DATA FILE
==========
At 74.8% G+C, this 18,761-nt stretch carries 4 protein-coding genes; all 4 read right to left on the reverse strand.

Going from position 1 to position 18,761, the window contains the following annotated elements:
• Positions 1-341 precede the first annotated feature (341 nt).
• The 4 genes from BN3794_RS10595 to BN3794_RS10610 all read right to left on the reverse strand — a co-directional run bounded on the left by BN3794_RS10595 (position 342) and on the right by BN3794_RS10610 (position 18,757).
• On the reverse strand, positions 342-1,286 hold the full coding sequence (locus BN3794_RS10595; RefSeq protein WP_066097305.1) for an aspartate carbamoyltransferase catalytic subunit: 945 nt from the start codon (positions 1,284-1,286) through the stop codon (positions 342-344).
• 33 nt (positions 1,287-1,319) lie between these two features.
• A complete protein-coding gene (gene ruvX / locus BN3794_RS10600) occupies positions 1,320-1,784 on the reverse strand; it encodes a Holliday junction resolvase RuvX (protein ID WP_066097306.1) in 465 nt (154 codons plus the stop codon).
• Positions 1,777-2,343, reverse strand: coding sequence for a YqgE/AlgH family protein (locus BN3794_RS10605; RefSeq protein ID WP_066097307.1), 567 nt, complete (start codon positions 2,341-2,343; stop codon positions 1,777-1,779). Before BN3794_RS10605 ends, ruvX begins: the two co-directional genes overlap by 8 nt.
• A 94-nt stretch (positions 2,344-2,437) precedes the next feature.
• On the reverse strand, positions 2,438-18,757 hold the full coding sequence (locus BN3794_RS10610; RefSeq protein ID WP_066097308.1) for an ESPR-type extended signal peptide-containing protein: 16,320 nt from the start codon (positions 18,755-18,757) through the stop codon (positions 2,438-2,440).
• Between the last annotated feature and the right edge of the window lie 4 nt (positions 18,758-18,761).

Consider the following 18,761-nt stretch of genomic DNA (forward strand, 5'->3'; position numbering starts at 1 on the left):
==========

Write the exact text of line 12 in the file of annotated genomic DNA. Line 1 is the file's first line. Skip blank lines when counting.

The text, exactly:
Consider the following 18,761-nt stretch of genomic DNA (forward strand, 5'->3'; position numbering starts at 1 on the left):